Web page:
Recently I wrote about computational software and said that EDA algorithms are all "intractable". That was in the post Computational Software. What does intractable mean? If you know anything about algorithms, you might have heard terms like "polynomial time" or "exponential". Or even more technical terms like "NP-hard" or "NP-complete".

When I was an undergraduate studying computer science, one of my lecturers told me that he expected someone to prove that "P≠NP" in the following few years. In fact, it is still open. So open, in fact, that it is one of the seven open problems in mathematics that the Clay Institute in 2000 made one of the millennium prize problems for which you win $1M for solving. Or you can just prove the Riemann Hypothesis. Both these statements, that P does not equal NP, and that the Riemann Hypothesis is true, are are not really open questions. There is simply no way that they are not both true, except perhaps in weird irrelevant corner conditions. But nobody can prove either of them. It will be front-page news on the New York Times when someone proves one of them. And that is not a throwaway remark, these problems are that significant.

We talk about EDA here on this blog, so the Riemann Hypothesis is not really relevant. If you want to sound knowledgeable, you can tell people that "the non-trivial roots of the zeta function have real part equal to ½" but you'll struggle if someone follows up by asking what that means. It's not like Fermat's Last Theorem or the Four Color Problem, that are mathematically deep but easy to explain to a middle schooler. P and NP are relevant to EDA though.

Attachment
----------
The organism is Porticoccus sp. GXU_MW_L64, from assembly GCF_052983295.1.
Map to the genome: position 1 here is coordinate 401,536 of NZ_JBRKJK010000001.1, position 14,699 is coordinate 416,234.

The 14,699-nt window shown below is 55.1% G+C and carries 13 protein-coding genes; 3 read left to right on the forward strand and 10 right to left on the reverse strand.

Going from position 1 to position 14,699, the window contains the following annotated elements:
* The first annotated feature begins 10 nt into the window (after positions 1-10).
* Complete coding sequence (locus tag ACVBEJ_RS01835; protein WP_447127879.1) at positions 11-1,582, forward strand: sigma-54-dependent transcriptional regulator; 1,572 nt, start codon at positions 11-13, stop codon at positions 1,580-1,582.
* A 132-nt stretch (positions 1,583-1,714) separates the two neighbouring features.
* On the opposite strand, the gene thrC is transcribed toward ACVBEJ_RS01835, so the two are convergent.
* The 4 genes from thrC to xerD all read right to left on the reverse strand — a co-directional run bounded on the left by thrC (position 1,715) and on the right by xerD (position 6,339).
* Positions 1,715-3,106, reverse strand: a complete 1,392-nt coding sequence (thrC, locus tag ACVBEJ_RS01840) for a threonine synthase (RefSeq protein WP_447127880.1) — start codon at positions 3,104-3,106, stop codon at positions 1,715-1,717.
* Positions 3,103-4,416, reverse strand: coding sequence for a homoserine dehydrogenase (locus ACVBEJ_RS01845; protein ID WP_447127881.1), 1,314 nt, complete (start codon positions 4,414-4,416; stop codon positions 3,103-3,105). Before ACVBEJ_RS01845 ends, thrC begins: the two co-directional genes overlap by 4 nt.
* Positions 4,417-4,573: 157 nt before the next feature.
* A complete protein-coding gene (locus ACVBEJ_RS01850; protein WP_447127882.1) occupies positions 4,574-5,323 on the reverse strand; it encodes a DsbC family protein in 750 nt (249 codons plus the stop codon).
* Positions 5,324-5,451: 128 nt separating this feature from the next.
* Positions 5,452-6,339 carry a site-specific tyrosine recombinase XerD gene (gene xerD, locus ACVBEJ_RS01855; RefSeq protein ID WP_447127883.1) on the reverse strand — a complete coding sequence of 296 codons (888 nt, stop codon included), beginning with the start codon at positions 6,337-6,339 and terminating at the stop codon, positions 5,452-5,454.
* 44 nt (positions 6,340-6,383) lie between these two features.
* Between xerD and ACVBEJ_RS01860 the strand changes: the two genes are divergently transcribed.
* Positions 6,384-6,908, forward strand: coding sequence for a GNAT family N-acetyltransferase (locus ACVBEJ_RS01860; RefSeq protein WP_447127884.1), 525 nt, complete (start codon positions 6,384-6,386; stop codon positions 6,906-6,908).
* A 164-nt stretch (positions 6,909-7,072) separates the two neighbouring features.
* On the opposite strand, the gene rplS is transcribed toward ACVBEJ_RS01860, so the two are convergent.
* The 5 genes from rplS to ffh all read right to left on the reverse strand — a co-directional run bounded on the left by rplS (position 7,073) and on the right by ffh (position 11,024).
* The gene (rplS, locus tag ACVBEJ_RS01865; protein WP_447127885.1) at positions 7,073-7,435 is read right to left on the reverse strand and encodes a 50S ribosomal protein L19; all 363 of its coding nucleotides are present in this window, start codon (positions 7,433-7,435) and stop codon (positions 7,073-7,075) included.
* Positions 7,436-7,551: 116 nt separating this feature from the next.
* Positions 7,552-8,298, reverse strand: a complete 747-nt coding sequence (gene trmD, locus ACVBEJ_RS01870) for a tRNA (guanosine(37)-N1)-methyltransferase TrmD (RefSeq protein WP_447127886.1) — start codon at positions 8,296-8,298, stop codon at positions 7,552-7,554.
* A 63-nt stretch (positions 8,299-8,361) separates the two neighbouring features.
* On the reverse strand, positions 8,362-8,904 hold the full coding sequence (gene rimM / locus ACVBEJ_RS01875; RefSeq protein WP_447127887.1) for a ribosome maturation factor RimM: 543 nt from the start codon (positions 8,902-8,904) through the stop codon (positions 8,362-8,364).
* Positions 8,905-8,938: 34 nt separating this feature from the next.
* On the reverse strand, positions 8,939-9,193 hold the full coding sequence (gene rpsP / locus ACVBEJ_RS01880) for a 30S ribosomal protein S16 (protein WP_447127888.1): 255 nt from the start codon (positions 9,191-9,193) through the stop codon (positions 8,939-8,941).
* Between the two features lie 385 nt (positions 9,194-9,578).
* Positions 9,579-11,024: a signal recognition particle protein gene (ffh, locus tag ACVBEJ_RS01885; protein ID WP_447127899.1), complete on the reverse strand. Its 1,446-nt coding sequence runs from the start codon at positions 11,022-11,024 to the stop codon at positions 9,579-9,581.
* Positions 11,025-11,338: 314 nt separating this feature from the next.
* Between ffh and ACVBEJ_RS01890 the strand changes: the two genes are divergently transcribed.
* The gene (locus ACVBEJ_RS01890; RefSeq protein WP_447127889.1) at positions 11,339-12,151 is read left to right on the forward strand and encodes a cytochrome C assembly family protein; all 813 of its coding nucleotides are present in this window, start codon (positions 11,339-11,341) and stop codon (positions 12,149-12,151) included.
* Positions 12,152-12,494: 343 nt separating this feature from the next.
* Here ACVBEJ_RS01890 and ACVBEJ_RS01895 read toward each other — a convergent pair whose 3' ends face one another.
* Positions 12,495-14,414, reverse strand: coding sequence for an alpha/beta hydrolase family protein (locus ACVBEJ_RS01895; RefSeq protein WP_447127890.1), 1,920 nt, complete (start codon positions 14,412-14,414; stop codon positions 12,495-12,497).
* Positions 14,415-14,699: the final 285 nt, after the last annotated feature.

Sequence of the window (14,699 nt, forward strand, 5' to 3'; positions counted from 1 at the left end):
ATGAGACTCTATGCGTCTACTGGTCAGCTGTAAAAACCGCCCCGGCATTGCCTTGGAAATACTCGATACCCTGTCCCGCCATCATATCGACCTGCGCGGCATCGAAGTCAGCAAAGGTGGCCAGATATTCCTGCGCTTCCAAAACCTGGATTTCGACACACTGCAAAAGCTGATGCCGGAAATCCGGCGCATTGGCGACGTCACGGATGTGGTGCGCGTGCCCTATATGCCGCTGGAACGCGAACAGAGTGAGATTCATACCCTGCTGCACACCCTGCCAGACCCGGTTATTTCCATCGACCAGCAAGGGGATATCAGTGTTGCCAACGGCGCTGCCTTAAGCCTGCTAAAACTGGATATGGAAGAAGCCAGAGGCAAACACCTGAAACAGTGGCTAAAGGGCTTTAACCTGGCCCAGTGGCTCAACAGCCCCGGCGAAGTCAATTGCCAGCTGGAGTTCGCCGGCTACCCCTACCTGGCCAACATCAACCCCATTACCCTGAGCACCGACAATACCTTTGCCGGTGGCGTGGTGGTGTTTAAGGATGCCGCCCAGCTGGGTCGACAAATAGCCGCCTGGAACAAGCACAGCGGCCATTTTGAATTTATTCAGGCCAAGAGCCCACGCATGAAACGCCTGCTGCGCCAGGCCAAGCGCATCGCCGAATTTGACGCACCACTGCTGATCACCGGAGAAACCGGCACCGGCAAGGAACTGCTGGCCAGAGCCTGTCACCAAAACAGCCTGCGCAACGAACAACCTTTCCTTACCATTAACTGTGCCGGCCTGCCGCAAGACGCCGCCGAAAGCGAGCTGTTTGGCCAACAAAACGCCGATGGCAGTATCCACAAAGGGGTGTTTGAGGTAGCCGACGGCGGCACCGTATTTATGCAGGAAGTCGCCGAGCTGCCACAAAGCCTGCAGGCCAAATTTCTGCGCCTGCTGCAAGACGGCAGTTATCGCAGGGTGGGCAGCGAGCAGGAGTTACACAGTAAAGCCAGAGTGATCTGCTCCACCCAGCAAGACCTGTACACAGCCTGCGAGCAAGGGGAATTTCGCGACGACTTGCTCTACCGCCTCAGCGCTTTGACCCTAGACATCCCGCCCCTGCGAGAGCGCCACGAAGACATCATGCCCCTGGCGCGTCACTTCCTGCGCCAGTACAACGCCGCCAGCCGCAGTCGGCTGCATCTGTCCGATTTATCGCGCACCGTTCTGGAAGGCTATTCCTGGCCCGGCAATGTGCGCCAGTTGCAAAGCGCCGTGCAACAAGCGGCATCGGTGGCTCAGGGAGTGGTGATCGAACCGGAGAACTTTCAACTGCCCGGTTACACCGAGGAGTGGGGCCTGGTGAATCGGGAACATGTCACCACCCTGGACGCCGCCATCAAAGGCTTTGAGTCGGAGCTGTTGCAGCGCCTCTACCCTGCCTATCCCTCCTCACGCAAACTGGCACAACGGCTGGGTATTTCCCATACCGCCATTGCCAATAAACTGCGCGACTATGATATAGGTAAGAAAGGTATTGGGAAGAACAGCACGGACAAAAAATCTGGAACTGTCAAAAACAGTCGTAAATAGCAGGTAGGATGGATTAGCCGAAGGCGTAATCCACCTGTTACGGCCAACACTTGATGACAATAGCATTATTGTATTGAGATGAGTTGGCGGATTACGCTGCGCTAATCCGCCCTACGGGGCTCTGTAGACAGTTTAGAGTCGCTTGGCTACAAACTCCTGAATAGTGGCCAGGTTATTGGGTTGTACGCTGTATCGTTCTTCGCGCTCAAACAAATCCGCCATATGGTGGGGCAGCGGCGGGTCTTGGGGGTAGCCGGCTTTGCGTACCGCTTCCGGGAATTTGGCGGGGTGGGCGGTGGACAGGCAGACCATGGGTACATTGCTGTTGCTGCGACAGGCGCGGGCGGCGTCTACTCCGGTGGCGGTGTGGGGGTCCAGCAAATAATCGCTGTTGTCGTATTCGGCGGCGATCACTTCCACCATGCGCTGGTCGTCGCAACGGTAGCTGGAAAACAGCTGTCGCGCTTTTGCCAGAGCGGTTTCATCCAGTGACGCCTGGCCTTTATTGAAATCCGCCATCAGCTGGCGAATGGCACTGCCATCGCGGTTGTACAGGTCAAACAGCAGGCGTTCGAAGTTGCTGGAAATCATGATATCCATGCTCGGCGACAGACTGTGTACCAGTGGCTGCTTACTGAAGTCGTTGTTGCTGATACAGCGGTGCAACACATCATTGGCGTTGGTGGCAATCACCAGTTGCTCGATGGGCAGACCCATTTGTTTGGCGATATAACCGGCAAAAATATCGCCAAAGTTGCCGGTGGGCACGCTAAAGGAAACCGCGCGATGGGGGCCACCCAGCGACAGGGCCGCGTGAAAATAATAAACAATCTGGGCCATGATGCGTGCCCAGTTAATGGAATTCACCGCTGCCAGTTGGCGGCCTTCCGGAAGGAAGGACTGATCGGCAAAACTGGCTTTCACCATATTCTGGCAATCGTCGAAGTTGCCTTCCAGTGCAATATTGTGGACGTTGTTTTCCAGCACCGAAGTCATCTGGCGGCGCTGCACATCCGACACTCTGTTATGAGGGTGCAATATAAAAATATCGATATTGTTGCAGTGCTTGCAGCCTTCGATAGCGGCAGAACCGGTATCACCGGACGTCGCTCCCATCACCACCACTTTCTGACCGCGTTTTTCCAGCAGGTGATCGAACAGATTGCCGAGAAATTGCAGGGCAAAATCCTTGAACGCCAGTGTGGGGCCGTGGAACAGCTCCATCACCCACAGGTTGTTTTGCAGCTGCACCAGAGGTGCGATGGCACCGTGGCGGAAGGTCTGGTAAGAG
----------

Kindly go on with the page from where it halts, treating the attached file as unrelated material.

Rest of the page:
# Finding the Tallest Student

P stands for polynomial time. Algorithms in computer science are often classified for efficiency using "big O" notation. O(n) or O(n^{2}). Let me try and explain for non-programmers. If you have to decide who is the tallest student in a class, and there are 25 students, there is no way you can do better than looking at all 25 of them. If you miss one out, that student might turn out to be the tallest. That is O(n). The "n" in O(n) is 25, the size of the problem we are dealing with. You need to look at all students once but no more than once.